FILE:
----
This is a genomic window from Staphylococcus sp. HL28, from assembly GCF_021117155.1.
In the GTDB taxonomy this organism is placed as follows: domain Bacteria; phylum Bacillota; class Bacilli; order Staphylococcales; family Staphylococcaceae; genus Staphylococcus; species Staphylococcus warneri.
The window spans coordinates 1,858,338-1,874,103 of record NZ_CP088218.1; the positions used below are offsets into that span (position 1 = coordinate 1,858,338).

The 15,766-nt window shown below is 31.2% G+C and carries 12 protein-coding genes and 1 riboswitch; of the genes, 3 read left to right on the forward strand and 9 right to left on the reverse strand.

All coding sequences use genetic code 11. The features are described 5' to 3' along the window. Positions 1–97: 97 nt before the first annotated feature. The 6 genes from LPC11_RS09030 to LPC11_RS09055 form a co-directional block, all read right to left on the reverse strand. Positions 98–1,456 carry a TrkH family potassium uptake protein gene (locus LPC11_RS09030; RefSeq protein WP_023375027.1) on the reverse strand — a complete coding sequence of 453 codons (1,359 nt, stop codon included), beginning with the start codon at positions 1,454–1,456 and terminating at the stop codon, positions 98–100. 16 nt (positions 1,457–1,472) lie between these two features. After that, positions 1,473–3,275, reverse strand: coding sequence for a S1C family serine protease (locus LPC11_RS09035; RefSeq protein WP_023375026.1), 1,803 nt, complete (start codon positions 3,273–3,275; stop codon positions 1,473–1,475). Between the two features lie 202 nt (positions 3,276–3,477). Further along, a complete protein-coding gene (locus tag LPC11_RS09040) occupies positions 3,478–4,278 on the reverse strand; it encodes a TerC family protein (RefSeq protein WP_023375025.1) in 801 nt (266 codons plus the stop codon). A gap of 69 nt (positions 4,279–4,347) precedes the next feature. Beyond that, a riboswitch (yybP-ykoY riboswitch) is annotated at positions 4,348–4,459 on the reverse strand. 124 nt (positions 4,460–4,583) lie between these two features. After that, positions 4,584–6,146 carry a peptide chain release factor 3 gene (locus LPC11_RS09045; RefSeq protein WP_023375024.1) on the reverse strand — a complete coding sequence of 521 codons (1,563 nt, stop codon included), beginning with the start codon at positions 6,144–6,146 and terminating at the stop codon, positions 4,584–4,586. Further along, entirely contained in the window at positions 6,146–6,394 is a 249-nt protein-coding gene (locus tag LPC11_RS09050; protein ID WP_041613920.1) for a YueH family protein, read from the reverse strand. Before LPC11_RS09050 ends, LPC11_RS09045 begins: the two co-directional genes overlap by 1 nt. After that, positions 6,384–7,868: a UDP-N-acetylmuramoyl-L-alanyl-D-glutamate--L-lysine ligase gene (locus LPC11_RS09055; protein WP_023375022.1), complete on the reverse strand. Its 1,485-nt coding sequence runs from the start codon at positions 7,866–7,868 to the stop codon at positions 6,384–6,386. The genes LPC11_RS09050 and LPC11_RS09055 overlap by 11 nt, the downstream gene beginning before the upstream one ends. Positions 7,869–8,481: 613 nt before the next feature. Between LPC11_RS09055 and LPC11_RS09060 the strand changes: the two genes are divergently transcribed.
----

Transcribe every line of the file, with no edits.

This is a genomic window from Staphylococcus sp. HL28, from assembly GCF_021117155.1.
In the GTDB taxonomy this organism is placed as follows: domain Bacteria; phylum Bacillota; class Bacilli; order Staphylococcales; family Staphylococcaceae; genus Staphylococcus; species Staphylococcus warneri.
The window spans coordinates 1,858,338-1,874,103 of record NZ_CP088218.1; the positions used below are offsets into that span (position 1 = coordinate 1,858,338).

The 15,766-nt window shown below is 31.2% G+C and carries 12 protein-coding genes and 1 riboswitch; of the genes, 3 read left to right on the forward strand and 9 right to left on the reverse strand.

All coding sequences use genetic code 11. The features are described 5' to 3' along the window. Positions 1–97: 97 nt before the first annotated feature. The 6 genes from LPC11_RS09030 to LPC11_RS09055 form a co-directional block, all read right to left on the reverse strand. Positions 98–1,456 carry a TrkH family potassium uptake protein gene (locus LPC11_RS09030; RefSeq protein WP_023375027.1) on the reverse strand — a complete coding sequence of 453 codons (1,359 nt, stop codon included), beginning with the start codon at positions 1,454–1,456 and terminating at the stop codon, positions 98–100. 16 nt (positions 1,457–1,472) lie between these two features. After that, positions 1,473–3,275, reverse strand: coding sequence for a S1C family serine protease (locus LPC11_RS09035; RefSeq protein WP_023375026.1), 1,803 nt, complete (start codon positions 3,273–3,275; stop codon positions 1,473–1,475). Between the two features lie 202 nt (positions 3,276–3,477). Further along, a complete protein-coding gene (locus tag LPC11_RS09040) occupies positions 3,478–4,278 on the reverse strand; it encodes a TerC family protein (RefSeq protein WP_023375025.1) in 801 nt (266 codons plus the stop codon). A gap of 69 nt (positions 4,279–4,347) precedes the next feature. Beyond that, a riboswitch (yybP-ykoY riboswitch) is annotated at positions 4,348–4,459 on the reverse strand. 124 nt (positions 4,460–4,583) lie between these two features. After that, positions 4,584–6,146 carry a peptide chain release factor 3 gene (locus LPC11_RS09045; RefSeq protein WP_023375024.1) on the reverse strand — a complete coding sequence of 521 codons (1,563 nt, stop codon included), beginning with the start codon at positions 6,144–6,146 and terminating at the stop codon, positions 4,584–4,586. Further along, entirely contained in the window at positions 6,146–6,394 is a 249-nt protein-coding gene (locus tag LPC11_RS09050; protein ID WP_041613920.1) for a YueH family protein, read from the reverse strand. Before LPC11_RS09050 ends, LPC11_RS09045 begins: the two co-directional genes overlap by 1 nt. After that, positions 6,384–7,868: a UDP-N-acetylmuramoyl-L-alanyl-D-glutamate--L-lysine ligase gene (locus LPC11_RS09055; protein WP_023375022.1), complete on the reverse strand. Its 1,485-nt coding sequence runs from the start codon at positions 7,866–7,868 to the stop codon at positions 6,384–6,386. The genes LPC11_RS09050 and LPC11_RS09055 overlap by 11 nt, the downstream gene beginning before the upstream one ends. Positions 7,869–8,481: 613 nt before the next feature. Between LPC11_RS09055 and LPC11_RS09060 the strand changes: the two genes are divergently transcribed.